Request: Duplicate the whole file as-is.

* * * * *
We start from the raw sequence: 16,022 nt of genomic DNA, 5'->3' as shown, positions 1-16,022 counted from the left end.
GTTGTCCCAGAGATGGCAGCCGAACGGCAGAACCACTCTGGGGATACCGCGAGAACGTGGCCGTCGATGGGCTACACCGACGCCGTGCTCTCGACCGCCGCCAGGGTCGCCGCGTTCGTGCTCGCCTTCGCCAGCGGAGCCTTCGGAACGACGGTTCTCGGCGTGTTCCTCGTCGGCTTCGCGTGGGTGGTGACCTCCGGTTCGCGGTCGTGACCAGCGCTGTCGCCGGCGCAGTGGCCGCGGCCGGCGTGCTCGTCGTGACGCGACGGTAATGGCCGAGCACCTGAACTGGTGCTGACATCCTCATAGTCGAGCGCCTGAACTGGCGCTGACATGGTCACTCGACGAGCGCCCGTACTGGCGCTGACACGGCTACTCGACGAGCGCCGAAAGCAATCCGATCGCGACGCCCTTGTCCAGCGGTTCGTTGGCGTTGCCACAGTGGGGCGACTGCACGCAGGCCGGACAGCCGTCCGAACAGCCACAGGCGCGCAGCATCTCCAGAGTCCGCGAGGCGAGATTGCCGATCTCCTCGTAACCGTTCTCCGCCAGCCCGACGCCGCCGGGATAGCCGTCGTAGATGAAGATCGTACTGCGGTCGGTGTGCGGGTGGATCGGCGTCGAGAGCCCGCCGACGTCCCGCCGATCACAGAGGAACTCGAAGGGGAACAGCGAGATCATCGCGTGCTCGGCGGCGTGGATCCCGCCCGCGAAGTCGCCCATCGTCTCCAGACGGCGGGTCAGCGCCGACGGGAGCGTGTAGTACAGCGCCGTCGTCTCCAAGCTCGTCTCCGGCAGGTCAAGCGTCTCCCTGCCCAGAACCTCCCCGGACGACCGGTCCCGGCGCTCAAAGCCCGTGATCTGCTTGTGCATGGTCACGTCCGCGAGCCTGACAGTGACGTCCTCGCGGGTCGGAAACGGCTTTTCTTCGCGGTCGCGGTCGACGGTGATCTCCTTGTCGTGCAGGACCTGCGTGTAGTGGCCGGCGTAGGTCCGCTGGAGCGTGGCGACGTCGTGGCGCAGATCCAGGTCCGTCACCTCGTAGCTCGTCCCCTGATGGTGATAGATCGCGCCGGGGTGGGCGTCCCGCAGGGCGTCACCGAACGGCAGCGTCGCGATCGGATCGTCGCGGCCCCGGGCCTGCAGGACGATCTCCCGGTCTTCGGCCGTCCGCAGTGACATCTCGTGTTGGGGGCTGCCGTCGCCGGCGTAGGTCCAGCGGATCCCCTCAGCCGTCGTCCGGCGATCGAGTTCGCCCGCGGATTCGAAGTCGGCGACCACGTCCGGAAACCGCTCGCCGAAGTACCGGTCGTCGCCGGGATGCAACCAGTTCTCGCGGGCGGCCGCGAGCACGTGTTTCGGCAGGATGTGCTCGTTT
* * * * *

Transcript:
We start from the raw sequence: 16,022 nt of genomic DNA, 5'->3' as shown, positions 1-16,022 counted from the left end.
GTTGTCCCAGAGATGGCAGCCGAACGGCAGAACCACTCTGGGGATACCGCGAGAACGTGGCCGTCGATGGGCTACACCGACGCCGTGCTCTCGACCGCCGCCAGGGTCGCCGCGTTCGTGCTCGCCTTCGCCAGCGGAGCCTTCGGAACGACGGTTCTCGGCGTGTTCCTCGTCGGCTTCGCGTGGGTGGTGACCTCCGGTTCGCGGTCGTGACCAGCGCTGTCGCCGGCGCAGTGGCCGCGGCCGGCGTGCTCGTCGTGACGCGACGGTAATGGCCGAGCACCTGAACTGGTGCTGACATCCTCATAGTCGAGCGCCTGAACTGGCGCTGACATGGTCACTCGACGAGCGCCCGTACTGGCGCTGACACGGCTACTCGACGAGCGCCGAAAGCAATCCGATCGCGACGCCCTTGTCCAGCGGTTCGTTGGCGTTGCCACAGTGGGGCGACTGCACGCAGGCCGGACAGCCGTCCGAACAGCCACAGGCGCGCAGCATCTCCAGAGTCCGCGAGGCGAGATTGCCGATCTCCTCGTAACCGTTCTCCGCCAGCCCGACGCCGCCGGGATAGCCGTCGTAGATGAAGATCGTACTGCGGTCGGTGTGCGGGTGGATCGGCGTCGAGAGCCCGCCGACGTCCCGCCGATCACAGAGGAACTCGAAGGGGAACAGCGAGATCATCGCGTGCTCGGCGGCGTGGATCCCGCCCGCGAAGTCGCCCATCGTCTCCAGACGGCGGGTCAGCGCCGACGGGAGCGTGTAGTACAGCGCCGTCGTCTCCAAGCTCGTCTCCGGCAGGTCAAGCGTCTCCCTGCCCAGAACCTCCCCGGACGACCGGTCCCGGCGCTCAAAGCCCGTGATCTGCTTGTGCATGGTCACGTCCGCGAGCCTGACAGTGACGTCCTCGCGGGTCGGAAACGGCTTTTCTTCGCGGTCGCGGTCGACGGTGATCTCCTTGTCGTGCAGGACCTGCGTGTAGTGGCCGGCGTAGGTCCGCTGGAGCGTGGCGACGTCGTGGCGCAGATCCAGGTCCGTCACCTCGTAGCTCGTCCCCTGATGGTGATAGATCGCGCCGGGGTGGGCGTCCCGCAGGGCGTCACCGAACGGCAGCGTCGCGATCGGATCGTCGCGGCCCCGGGCCTGCAGGACGATCTCCCGGTCTTCGGCCGTCCGCAGTGACATCTCGTGTTGGGGGCTGCCGTCGCCGGCGTAGGTCCAGCGGATCCCCTCAGCCGTCGTCCGGCGATCGAGTTCGCCCGCGGATTCGAAGTCGGCGACCACGTCCGGAAACCGCTCGCCGAAGTACCGGTCGTCGCCGGGATGCAACCAGTTCTCGCGGGCGGCCGCGAGCACGTGTTTCGGCAGGATGTGCTCGTTT